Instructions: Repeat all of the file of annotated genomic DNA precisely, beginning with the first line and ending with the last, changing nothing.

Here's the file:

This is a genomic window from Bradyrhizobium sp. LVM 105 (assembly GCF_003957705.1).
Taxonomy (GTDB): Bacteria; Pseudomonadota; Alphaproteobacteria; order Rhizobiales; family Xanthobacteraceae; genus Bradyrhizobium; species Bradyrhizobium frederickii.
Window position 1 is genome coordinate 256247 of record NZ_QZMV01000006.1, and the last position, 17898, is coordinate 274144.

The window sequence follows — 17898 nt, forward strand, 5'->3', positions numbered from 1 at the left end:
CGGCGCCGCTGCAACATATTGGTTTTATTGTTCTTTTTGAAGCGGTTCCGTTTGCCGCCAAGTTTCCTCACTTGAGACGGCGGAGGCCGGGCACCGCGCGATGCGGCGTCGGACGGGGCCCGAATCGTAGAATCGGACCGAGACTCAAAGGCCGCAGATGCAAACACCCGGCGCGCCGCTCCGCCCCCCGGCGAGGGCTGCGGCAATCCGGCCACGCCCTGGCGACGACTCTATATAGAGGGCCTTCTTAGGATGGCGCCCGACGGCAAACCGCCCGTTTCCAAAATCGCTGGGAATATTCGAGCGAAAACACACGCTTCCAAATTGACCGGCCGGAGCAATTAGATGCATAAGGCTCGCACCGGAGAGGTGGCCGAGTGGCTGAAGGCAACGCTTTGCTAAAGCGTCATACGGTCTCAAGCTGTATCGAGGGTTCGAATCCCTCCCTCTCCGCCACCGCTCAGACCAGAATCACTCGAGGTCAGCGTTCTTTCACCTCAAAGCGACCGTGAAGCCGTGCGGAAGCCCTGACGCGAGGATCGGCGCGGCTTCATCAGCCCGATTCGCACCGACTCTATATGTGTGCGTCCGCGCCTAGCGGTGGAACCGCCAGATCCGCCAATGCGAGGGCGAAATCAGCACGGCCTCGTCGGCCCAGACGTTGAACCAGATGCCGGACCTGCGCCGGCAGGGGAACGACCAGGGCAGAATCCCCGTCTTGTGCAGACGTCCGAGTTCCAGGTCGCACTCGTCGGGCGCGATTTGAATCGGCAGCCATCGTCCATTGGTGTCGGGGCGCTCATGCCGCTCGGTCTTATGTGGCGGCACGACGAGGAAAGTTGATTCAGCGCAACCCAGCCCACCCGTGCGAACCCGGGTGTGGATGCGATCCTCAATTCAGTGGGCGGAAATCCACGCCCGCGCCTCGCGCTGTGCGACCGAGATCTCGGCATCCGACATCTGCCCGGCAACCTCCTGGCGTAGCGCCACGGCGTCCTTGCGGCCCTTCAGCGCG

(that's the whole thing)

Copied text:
This is a genomic window from Bradyrhizobium sp. LVM 105 (assembly GCF_003957705.1).
Taxonomy (GTDB): Bacteria; Pseudomonadota; Alphaproteobacteria; order Rhizobiales; family Xanthobacteraceae; genus Bradyrhizobium; species Bradyrhizobium frederickii.
Window position 1 is genome coordinate 256247 of record NZ_QZMV01000006.1, and the last position, 17898, is coordinate 274144.

The window sequence follows — 17898 nt, forward strand, 5'->3', positions numbered from 1 at the left end:
CGGCGCCGCTGCAACATATTGGTTTTATTGTTCTTTTTGAAGCGGTTCCGTTTGCCGCCAAGTTTCCTCACTTGAGACGGCGGAGGCCGGGCACCGCGCGATGCGGCGTCGGACGGGGCCCGAATCGTAGAATCGGACCGAGACTCAAAGGCCGCAGATGCAAACACCCGGCGCGCCGCTCCGCCCCCCGGCGAGGGCTGCGGCAATCCGGCCACGCCCTGGCGACGACTCTATATAGAGGGCCTTCTTAGGATGGCGCCCGACGGCAAACCGCCCGTTTCCAAAATCGCTGGGAATATTCGAGCGAAAACACACGCTTCCAAATTGACCGGCCGGAGCAATTAGATGCATAAGGCTCGCACCGGAGAGGTGGCCGAGTGGCTGAAGGCAACGCTTTGCTAAAGCGTCATACGGTCTCAAGCTGTATCGAGGGTTCGAATCCCTCCCTCTCCGCCACCGCTCAGACCAGAATCACTCGAGGTCAGCGTTCTTTCACCTCAAAGCGACCGTGAAGCCGTGCGGAAGCCCTGACGCGAGGATCGGCGCGGCTTCATCAGCCCGATTCGCACCGACTCTATATGTGTGCGTCCGCGCCTAGCGGTGGAACCGCCAGATCCGCCAATGCGAGGGCGAAATCAGCACGGCCTCGTCGGCCCAGACGTTGAACCAGATGCCGGACCTGCGCCGGCAGGGGAACGACCAGGGCAGAATCCCCGTCTTGTGCAGACGTCCGAGTTCCAGGTCGCACTCGTCGGGCGCGATTTGAATCGGCAGCCATCGTCCATTGGTGTCGGGGCGCTCATGCCGCTCGGTCTTATGTGGCGGCACGACGAGGAAAGTTGATTCAGCGCAACCCAGCCCACCCGTGCGAACCCGGGTGTGGATGCGATCCTCAATTCAGTGGGCGGAAATCCACGCCCGCGCCTCGCGCTGTGCGACCGAGATCTCGGCATCCGACATCTGCCCGGCAACCTCCTGGCGTAGCGCCACGGCGTCCTTGCGGCCCTTCAGCGCG